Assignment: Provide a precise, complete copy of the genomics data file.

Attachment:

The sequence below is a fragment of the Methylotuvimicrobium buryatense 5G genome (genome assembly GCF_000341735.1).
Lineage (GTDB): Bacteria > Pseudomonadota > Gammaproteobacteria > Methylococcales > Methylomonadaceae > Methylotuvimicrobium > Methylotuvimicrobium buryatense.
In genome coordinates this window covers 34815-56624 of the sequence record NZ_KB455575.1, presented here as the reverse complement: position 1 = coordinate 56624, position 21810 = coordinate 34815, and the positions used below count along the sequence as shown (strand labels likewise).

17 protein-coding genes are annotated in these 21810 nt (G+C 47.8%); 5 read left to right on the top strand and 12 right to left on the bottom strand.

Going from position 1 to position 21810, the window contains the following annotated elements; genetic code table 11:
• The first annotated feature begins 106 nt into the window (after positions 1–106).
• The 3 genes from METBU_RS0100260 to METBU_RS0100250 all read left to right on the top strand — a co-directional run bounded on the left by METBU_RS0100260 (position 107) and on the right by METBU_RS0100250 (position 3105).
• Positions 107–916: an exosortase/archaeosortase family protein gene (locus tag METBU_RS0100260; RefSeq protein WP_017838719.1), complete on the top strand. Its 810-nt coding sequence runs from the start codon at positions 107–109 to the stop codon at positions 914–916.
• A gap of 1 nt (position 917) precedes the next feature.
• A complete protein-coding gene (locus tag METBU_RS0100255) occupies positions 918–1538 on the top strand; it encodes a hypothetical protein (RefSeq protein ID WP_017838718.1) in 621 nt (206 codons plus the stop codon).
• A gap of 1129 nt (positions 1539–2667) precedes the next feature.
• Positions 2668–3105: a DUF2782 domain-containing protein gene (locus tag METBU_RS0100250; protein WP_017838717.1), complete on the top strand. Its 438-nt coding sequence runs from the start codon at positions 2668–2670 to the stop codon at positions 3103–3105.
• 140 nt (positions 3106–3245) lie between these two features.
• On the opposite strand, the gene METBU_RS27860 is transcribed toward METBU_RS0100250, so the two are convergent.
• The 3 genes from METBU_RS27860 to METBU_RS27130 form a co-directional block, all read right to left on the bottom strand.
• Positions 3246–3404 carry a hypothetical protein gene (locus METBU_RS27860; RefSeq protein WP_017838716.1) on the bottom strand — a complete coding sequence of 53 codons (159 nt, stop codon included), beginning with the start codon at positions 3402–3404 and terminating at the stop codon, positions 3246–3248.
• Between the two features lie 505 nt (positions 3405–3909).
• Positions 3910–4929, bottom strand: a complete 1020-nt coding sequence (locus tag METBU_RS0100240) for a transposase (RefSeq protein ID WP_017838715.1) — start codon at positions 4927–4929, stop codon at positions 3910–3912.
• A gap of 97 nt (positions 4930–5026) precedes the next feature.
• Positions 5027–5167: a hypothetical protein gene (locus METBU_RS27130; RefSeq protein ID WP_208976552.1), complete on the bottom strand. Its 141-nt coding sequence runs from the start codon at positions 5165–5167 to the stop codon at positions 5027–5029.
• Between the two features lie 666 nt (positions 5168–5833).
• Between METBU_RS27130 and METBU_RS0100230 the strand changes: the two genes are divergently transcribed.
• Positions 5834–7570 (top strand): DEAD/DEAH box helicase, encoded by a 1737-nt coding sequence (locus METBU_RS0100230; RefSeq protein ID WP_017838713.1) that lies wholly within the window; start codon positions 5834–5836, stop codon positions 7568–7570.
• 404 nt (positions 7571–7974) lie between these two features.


The sequence below is a fragment of the Methylotuvimicrobium buryatense 5G genome (genome assembly GCF_000341735.1).
Lineage (GTDB): Bacteria > Pseudomonadota > Gammaproteobacteria > Methylococcales > Methylomonadaceae > Methylotuvimicrobium > Methylotuvimicrobium buryatense.
In genome coordinates this window covers 34815-56624 of the sequence record NZ_KB455575.1, presented here as the reverse complement: position 1 = coordinate 56624, position 21810 = coordinate 34815, and the positions used below count along the sequence as shown (strand labels likewise).

17 protein-coding genes are annotated in these 21810 nt (G+C 47.8%); 5 read left to right on the top strand and 12 right to left on the bottom strand.

Going from position 1 to position 21810, the window contains the following annotated elements; genetic code table 11:
• The first annotated feature begins 106 nt into the window (after positions 1–106).
• The 3 genes from METBU_RS0100260 to METBU_RS0100250 all read left to right on the top strand — a co-directional run bounded on the left by METBU_RS0100260 (position 107) and on the right by METBU_RS0100250 (position 3105).
• Positions 107–916: an exosortase/archaeosortase family protein gene (locus tag METBU_RS0100260; RefSeq protein WP_017838719.1), complete on the top strand. Its 810-nt coding sequence runs from the start codon at positions 107–109 to the stop codon at positions 914–916.
• A gap of 1 nt (position 917) precedes the next feature.
• A complete protein-coding gene (locus tag METBU_RS0100255) occupies positions 918–1538 on the top strand; it encodes a hypothetical protein (RefSeq protein ID WP_017838718.1) in 621 nt (206 codons plus the stop codon).
• A gap of 1129 nt (positions 1539–2667) precedes the next feature.
• Positions 2668–3105: a DUF2782 domain-containing protein gene (locus tag METBU_RS0100250; protein WP_017838717.1), complete on the top strand. Its 438-nt coding sequence runs from the start codon at positions 2668–2670 to the stop codon at positions 3103–3105.
• 140 nt (positions 3106–3245) lie between these two features.
• On the opposite strand, the gene METBU_RS27860 is transcribed toward METBU_RS0100250, so the two are convergent.
• The 3 genes from METBU_RS27860 to METBU_RS27130 form a co-directional block, all read right to left on the bottom strand.
• Positions 3246–3404 carry a hypothetical protein gene (locus METBU_RS27860; RefSeq protein WP_017838716.1) on the bottom strand — a complete coding sequence of 53 codons (159 nt, stop codon included), beginning with the start codon at positions 3402–3404 and terminating at the stop codon, positions 3246–3248.
• Between the two features lie 505 nt (positions 3405–3909).
• Positions 3910–4929, bottom strand: a complete 1020-nt coding sequence (locus tag METBU_RS0100240) for a transposase (RefSeq protein ID WP_017838715.1) — start codon at positions 4927–4929, stop codon at positions 3910–3912.
• A gap of 97 nt (positions 4930–5026) precedes the next feature.
• Positions 5027–5167: a hypothetical protein gene (locus METBU_RS27130; RefSeq protein ID WP_208976552.1), complete on the bottom strand. Its 141-nt coding sequence runs from the start codon at positions 5165–5167 to the stop codon at positions 5027–5029.
• Between the two features lie 666 nt (positions 5168–5833).
• Between METBU_RS27130 and METBU_RS0100230 the strand changes: the two genes are divergently transcribed.
• Positions 5834–7570 (top strand): DEAD/DEAH box helicase, encoded by a 1737-nt coding sequence (locus METBU_RS0100230; RefSeq protein ID WP_017838713.1) that lies wholly within the window; start codon positions 5834–5836, stop codon positions 7568–7570.
• 404 nt (positions 7571–7974) lie between these two features.